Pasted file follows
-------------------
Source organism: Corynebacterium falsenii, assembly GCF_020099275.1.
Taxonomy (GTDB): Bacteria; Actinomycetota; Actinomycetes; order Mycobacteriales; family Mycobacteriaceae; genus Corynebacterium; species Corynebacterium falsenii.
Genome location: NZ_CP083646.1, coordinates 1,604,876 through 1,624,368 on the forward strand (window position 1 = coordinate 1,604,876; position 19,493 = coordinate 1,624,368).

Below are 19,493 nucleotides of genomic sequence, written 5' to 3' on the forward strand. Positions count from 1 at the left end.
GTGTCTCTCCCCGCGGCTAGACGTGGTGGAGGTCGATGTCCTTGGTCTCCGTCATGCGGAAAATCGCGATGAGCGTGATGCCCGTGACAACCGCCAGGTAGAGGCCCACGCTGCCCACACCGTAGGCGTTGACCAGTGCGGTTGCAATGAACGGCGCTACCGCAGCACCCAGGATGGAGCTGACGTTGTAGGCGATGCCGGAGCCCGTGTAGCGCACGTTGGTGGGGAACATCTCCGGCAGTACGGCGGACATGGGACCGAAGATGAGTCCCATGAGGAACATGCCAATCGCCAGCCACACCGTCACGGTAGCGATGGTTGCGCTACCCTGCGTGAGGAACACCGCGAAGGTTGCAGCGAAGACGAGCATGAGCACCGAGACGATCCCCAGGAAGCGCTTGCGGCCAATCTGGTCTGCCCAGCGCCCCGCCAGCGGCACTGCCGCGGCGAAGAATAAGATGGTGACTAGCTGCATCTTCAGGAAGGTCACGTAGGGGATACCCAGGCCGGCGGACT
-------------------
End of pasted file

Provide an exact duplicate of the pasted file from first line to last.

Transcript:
Source organism: Corynebacterium falsenii, assembly GCF_020099275.1.
Taxonomy (GTDB): Bacteria; Actinomycetota; Actinomycetes; order Mycobacteriales; family Mycobacteriaceae; genus Corynebacterium; species Corynebacterium falsenii.
Genome location: NZ_CP083646.1, coordinates 1,604,876 through 1,624,368 on the forward strand (window position 1 = coordinate 1,604,876; position 19,493 = coordinate 1,624,368).

Below are 19,493 nucleotides of genomic sequence, written 5' to 3' on the forward strand. Positions count from 1 at the left end.
GTGTCTCTCCCCGCGGCTAGACGTGGTGGAGGTCGATGTCCTTGGTCTCCGTCATGCGGAAAATCGCGATGAGCGTGATGCCCGTGACAACCGCCAGGTAGAGGCCCACGCTGCCCACACCGTAGGCGTTGACCAGTGCGGTTGCAATGAACGGCGCTACCGCAGCACCCAGGATGGAGCTGACGTTGTAGGCGATGCCGGAGCCCGTGTAGCGCACGTTGGTGGGGAACATCTCCGGCAGTACGGCGGACATGGGACCGAAGATGAGTCCCATGAGGAACATGCCAATCGCCAGCCACACCGTCACGGTAGCGATGGTTGCGCTACCCTGCGTGAGGAACACCGCGAAGGTTGCAGCGAAGACGAGCATGAGCACCGAGACGATCCCCAGGAAGCGCTTGCGGCCAATCTGGTCTGCCCAGCGCCCCGCCAGCGGCACTGCCGCGGCGAAGAATAAGATGGTGACTAGCTGCATCTTCAGGAAGGTCACGTAGGGGATACCCAGGCCGGCGGACT